Once we had built the CPU and memory board we prototyped an LCD display for output from the Alice 2. Later we added an interface to a standard PC keyboard using an EPROM and microcontroller. The microcontroller brought serial I/O for free. Thus our I/O board gave Alice 2 user input and output and a way for us to control Alice 2 from another computer.
Before we had the I/O board, we built a simple LCD controller that plugged right into the alice bus. I mean, it was fun single stepping the CPU and watching the address and data accesses on the debug board, but that got boring real quick. At first we used a backlit 1 line by 8 character LCD that Brad found cheap at Halted Electronic Supply, but later we ordered a 2 line by 16 character LCD (no backlight) from JDR Microdevices so that we'd have more room. Brad thinks that the backlight was more important in the end than more room just because the garage was usually pretty dark. The box in this photograph contained the LCD and the interface logic. You can see two DB-25 connectors sticking out the top from which we ran cables to the Alice 2 bus. Both LCDs we used were typical of a lot of contemporary LCD designs; the host circuit sends data bytes to store ASCII characters on the display and instruction bytes to clear the display, set the cursor position, initialize the controller, etc. The interface board we built had a simple decoder circuit to turn I/O writes to address 2 and 3 into data and instruction writes. You can read our Z-80 ROM library for accessing the LCD on our software page.
After we built the LCD controller, it seemed natural to design an input device. At first we thought it would have been really cool to buy one of those surplus membrane keyboards that keep popping up. But we realized that we'd have to build a complicated latching and interface circuit for such a beast. So we finally decided to build a standard AT-style keyboard interface so we could use any old AT keyboard lying around. (And, at the time, Brad had several.)
PC-AT keyboards (and PS/2 keyboards) use a pretty simple serial protocol to send keystrokes. We went to the internet (our favorite reference) and found several descriptions of the keyboard protocol. At first, we considered a simple latching circuit that would interrupt the Z-80 directly and allow it to decode the serial signal coming through.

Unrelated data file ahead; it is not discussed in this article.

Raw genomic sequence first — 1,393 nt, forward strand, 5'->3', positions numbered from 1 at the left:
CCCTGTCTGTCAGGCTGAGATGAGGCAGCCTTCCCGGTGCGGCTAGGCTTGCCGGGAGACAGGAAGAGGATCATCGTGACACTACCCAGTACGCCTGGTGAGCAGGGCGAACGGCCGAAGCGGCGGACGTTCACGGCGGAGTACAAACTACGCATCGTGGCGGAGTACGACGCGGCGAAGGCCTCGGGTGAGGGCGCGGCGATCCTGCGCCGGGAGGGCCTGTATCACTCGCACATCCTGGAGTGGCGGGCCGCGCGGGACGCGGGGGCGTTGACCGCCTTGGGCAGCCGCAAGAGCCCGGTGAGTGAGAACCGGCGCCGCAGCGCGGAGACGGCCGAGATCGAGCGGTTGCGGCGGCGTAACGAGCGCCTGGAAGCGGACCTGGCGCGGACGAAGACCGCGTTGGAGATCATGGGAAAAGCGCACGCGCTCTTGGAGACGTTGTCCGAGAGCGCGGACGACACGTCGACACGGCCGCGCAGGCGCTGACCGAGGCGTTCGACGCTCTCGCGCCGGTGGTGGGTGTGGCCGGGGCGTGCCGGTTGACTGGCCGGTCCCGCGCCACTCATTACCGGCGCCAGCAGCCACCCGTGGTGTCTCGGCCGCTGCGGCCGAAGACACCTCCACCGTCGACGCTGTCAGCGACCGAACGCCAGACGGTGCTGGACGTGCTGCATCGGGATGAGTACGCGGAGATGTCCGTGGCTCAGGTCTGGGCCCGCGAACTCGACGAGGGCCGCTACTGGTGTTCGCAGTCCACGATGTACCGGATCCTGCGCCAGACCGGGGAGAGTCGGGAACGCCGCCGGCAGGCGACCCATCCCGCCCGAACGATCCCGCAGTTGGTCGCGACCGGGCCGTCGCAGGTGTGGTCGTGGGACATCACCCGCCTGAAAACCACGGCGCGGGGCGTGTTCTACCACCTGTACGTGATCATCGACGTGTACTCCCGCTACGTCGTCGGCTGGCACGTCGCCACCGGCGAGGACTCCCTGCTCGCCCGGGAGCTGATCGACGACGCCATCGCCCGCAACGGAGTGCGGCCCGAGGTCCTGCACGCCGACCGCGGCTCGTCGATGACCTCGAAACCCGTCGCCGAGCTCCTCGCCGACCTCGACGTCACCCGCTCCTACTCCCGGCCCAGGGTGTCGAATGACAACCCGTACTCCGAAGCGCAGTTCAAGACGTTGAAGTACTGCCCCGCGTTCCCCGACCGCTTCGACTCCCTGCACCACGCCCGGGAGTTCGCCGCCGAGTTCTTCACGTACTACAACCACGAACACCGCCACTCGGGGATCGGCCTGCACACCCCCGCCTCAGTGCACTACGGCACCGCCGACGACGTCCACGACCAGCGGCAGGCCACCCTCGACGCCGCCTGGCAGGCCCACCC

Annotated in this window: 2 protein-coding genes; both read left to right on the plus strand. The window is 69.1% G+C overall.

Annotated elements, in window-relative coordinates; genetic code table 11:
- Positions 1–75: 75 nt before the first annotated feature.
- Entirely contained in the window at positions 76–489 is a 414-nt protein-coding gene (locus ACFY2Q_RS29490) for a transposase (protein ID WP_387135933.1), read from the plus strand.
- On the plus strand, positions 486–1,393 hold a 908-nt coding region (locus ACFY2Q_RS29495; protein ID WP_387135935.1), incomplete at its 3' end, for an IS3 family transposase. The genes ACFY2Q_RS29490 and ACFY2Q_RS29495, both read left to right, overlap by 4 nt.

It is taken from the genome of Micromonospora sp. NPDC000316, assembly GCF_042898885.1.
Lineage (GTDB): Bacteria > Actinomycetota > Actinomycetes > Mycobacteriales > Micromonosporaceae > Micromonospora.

While considering that design, however, we found that JDR Microdevices was selling several variants of Microchip's PIC 16Cxx microcontrollers. We decided it would be fun to build a circuit with one of these microcontrollers that latched up the keyboard signal itself and then sent fully-formed keyboard scan code bytes to the CPU. The Z-80 would then convert these scan codes from the keyboard circuit into ASCII characters (taking into account the state of shift and control keys). This circuit slowly developed into the I/O board. The black console box shown above with the LCD also had the 5-pin keyboard connector in it, so we borrowed two bus lines to carry serial data from the console box to the I/O board. (For extra luck we also put a reset button on the console box and tied that to the bus reset line.)
It turned out that the PIC 16C65 had a serial port built right in! So we added a MAX232 voltage converter to the board and gave ourselves an honest-to-god RS232 serial port. We later used this serial line to transfer programs and data from a PC running Linux. The 16C65 also had several I/O pins left over after our needs were met, so we decided to extend those pins to yet another DB-25 just in case we wanted to use them for something. This sketch shows the PIC microcontroller in the center connected to the Alice 2 bus on the left, the MAX232 voltage regulator at the bottom, and the spare connector to the right that exposed the unused I/O pins.